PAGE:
Update on the Target Cashier Who Criticized My Black Daughter’s Hair

Remember this?  A few months ago, I went to Target with my black daughter whose hair was not “done.”  In other words, I’d let it go natural between hairstyles, and it looked like this:


The cashier — who’s also black — was very unhappy with Naomi’s hair.  Here’s the gist of the exchange:

Cashier: What’s you name, sweet little girl?

Naomi: Naomi

Cashier: You sure are pretty.

Cashier, to me: Have you ever thought of fixing her hair?

Me: Yes, I learned how to braid and I take care of it, but it’s been braided for so long I wanted to let the parts rest a bit and give her hair a chance to be natural.

Cashier: Well, I have been looking at it, and I can tell you don’t know what you are doing.  (Then, she proceeds to give me directions to a braid shop in my hometown.)

Cashier, to Naomi: How does your mom fix your hair normally?

Naomi: in twists, in beads, in braids, in an afro….

Cashier: Well, you sure are pretty, but you’d be even prettier if your mom took you to a braid shop.

The implication was clear.  Naomi would be better off if her mother was black and could properly care for her hair.  Well, as I’ve documented on this blog, I’ve gone to great lengths to learn how to do my daughter’s hair, and I’m proud of what we’ve been able to accomplish so far!  During Christmas, I was shopping once again with Naomi when I saw that same cashier.  This time, I had “done” Naomi’s hair into twists, and it looked like this:

I took a deep breath and went through her line, curious to see what she’d say about her hair now that it was done — in my opinion — pretty well.  She didn’t remember us.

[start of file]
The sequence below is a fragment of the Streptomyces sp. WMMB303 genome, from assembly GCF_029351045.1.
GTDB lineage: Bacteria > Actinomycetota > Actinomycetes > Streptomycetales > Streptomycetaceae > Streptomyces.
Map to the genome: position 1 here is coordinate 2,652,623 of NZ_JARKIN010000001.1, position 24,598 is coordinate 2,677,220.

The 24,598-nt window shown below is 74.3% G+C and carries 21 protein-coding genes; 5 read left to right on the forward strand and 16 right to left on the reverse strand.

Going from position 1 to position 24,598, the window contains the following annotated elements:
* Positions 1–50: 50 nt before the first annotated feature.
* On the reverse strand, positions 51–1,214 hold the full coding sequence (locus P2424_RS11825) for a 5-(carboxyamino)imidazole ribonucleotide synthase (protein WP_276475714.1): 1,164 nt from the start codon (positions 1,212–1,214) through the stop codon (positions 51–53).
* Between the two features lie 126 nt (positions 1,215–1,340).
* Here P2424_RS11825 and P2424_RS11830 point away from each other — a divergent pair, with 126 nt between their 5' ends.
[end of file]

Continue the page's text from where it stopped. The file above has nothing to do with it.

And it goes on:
Cashier: Hey, little girl.  What’s your name?

Naomi: Naomi.

Cashier: Who does your hair?  [Then, looking at me.] I know your momma can’t do that.

Me: Yes, I am learning to take care of her hair by myself.

Cashier [Examining Naomi's hair more closely.]  Really? You did that?  Well, you did good.

It was a Christmas miracle!  I continue to plea for people to resist the urge to make international adoptions even more challenging by careless comments.  See Dear Black Women, Please Stop Giving Me Advice About My Daughter’s Hair; I’m a White Republican Raising a Black Child: Deal with It; and #$%@ People Say To Transracial Families.)  Also, if you are someone who’s recently had to start learning how to fix black hair, there’s a wonderful website called “Chocolate Hair, Vanilla Care,” which will take you through the basics.

For fun, here are some other hair styles we’ve done lately:

After I took out the twists, we let it be in the “twist out” phase for a couple of days. Very sweet!


After I washed out the “twist out” hair style, it fell into these precious ringlets. She looked like Shirley Temple!

Today is “hair day” at the French household, which means treats, television, breaks, and lots of patience.  (Hopefully.)  I’m writing this while Naomi takes a nap, after having done about a quarter of her hair in twists again — I’ll post pictures soon!

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About Nancy French

Nancy French is a three time New York Times Best Selling Author.


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